* VW factory, after new hires, will have 3,500 workers
* One in four VWs sold in U.S. made at the plant
By By Bernie Woodall
CHATTANOOGA, Tenn., March 22 (Reuters) -AG will add 800 jobs at its only U.S. plant to increase production of the Passat sedan, the company said on Thursday.
The new hires will be added to the Chattanooga plant's existing workforce of 2,200workers and another 500 who work for a contract firm called Aerotek.
The plant will not add another shift, but will place a third "team" of workers on the existing two shifts and add a Saturday shift to accommodate the additional production, said Hans-Herbert Jagla, head of human resources at the factory.
Plant manager Frank Fischer said there are thus far no plans for a second model to be produced at the Chattanooga plant, which opened in May 11.
Jonathan Browning, head of VW operations in North America, said the plant's additional production will bring its annual capacity to 170,000 vehicles, up about 20,000 from current capacity. In its ramp up year of 2011, the plant produced about 40,000 Passats.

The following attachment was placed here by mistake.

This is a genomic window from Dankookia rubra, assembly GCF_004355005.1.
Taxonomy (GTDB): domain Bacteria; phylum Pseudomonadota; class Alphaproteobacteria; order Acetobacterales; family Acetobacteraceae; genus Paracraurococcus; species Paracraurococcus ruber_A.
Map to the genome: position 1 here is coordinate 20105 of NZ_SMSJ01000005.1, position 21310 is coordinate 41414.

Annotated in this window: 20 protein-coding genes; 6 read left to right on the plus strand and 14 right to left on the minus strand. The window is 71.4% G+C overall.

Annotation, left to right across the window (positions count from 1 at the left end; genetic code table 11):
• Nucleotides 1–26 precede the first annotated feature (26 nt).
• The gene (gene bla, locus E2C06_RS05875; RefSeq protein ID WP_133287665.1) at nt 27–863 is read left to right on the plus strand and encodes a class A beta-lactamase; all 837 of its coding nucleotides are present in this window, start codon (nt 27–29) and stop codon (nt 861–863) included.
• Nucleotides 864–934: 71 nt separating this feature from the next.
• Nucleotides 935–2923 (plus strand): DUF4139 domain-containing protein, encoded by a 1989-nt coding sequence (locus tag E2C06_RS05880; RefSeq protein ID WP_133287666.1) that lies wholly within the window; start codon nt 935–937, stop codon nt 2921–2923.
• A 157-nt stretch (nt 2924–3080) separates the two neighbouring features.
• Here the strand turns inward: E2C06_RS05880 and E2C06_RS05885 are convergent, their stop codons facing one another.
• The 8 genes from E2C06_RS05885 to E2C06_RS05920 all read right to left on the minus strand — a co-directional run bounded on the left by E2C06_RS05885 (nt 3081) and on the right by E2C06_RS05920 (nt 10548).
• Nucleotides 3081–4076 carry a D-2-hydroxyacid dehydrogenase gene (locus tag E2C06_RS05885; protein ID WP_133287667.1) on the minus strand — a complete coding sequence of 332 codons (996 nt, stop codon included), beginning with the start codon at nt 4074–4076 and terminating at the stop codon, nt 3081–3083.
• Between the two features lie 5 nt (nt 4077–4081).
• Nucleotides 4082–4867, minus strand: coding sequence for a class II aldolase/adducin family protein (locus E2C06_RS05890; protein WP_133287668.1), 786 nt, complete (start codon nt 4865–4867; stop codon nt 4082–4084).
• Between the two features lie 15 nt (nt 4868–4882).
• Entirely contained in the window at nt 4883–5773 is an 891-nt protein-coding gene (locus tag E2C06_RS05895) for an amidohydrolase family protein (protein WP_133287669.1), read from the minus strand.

He said 25 percent of all Volkswagens sold in the United States are Passats made in Chattanooga.
Browning said that soon VW is likely to announce an increase of its forecast for industry-wide U.S. auto sales in 2012 to 14 million vehicles from its current forecast of 13.7 million vehicles, based on stronger-than-expected first-quarter sales for the industry.
In the first two months of the year, Volkswagen sold 14,500 Passat sedans in the U.S. market. Last year, Volkswagen's U.S. sales increased 26 percent to about 325,000 vehicles for the VW brand. Including its Audi luxury brand, the VW Group sold about 450,000 vehicles in the U.S. market in 2011.
VW has said it will sell more than 500,000 vehicles, including Audi models, in 2012, and wants to increase its U.S. sales to 1 million vehicles by 2018.
VW has a target of selling 10 million vehicles globally by 2018, up from 8.3 million in 2011.
(Reporting By Bernie Woodall; Editing by Gerald E. McCormick, Dave Zimmerman)